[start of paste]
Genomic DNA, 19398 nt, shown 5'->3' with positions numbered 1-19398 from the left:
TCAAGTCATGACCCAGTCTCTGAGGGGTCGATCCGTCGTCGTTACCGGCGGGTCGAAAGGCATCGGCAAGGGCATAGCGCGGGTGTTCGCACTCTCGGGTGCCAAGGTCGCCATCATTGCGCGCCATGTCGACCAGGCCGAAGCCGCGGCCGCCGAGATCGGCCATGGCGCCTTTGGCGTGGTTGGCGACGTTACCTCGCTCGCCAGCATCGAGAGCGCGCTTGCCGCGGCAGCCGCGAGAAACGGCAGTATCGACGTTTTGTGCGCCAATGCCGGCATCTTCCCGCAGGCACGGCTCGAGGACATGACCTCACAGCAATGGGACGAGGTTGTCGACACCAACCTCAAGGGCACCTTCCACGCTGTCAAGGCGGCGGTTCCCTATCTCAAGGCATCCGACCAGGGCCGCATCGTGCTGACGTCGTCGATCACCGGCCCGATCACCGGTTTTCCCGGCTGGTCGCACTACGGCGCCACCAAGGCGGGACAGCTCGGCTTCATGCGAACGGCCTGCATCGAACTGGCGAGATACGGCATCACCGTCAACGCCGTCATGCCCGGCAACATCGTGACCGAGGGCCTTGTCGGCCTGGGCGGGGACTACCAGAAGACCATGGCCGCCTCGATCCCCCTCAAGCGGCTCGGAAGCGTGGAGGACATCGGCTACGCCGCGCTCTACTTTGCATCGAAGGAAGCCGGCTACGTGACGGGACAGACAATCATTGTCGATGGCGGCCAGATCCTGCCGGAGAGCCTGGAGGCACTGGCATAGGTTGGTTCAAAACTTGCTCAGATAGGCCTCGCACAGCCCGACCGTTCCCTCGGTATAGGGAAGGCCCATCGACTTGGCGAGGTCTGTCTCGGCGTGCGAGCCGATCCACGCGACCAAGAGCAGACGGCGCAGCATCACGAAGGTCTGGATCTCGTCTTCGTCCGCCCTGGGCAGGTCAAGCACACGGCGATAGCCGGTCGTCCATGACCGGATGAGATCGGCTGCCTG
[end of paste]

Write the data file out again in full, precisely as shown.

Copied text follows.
Genomic DNA, 19398 nt, shown 5'->3' with positions numbered 1-19398 from the left:
TCAAGTCATGACCCAGTCTCTGAGGGGTCGATCCGTCGTCGTTACCGGCGGGTCGAAAGGCATCGGCAAGGGCATAGCGCGGGTGTTCGCACTCTCGGGTGCCAAGGTCGCCATCATTGCGCGCCATGTCGACCAGGCCGAAGCCGCGGCCGCCGAGATCGGCCATGGCGCCTTTGGCGTGGTTGGCGACGTTACCTCGCTCGCCAGCATCGAGAGCGCGCTTGCCGCGGCAGCCGCGAGAAACGGCAGTATCGACGTTTTGTGCGCCAATGCCGGCATCTTCCCGCAGGCACGGCTCGAGGACATGACCTCACAGCAATGGGACGAGGTTGTCGACACCAACCTCAAGGGCACCTTCCACGCTGTCAAGGCGGCGGTTCCCTATCTCAAGGCATCCGACCAGGGCCGCATCGTGCTGACGTCGTCGATCACCGGCCCGATCACCGGTTTTCCCGGCTGGTCGCACTACGGCGCCACCAAGGCGGGACAGCTCGGCTTCATGCGAACGGCCTGCATCGAACTGGCGAGATACGGCATCACCGTCAACGCCGTCATGCCCGGCAACATCGTGACCGAGGGCCTTGTCGGCCTGGGCGGGGACTACCAGAAGACCATGGCCGCCTCGATCCCCCTCAAGCGGCTCGGAAGCGTGGAGGACATCGGCTACGCCGCGCTCTACTTTGCATCGAAGGAAGCCGGCTACGTGACGGGACAGACAATCATTGTCGATGGCGGCCAGATCCTGCCGGAGAGCCTGGAGGCACTGGCATAGGTTGGTTCAAAACTTGCTCAGATAGGCCTCGCACAGCCCGACCGTTCCCTCGGTATAGGGAAGGCCCATCGACTTGGCGAGGTCTGTCTCGGCGTGCGAGCCGATCCACGCGACCAAGAGCAGACGGCGCAGCATCACGAAGGTCTGGATCTCGTCTTCGTCCGCCCTGGGCAGGTCAAGCACACGGCGATAGCCGGTCGTCCATGACCGGATGAGATCGGCTGCCTG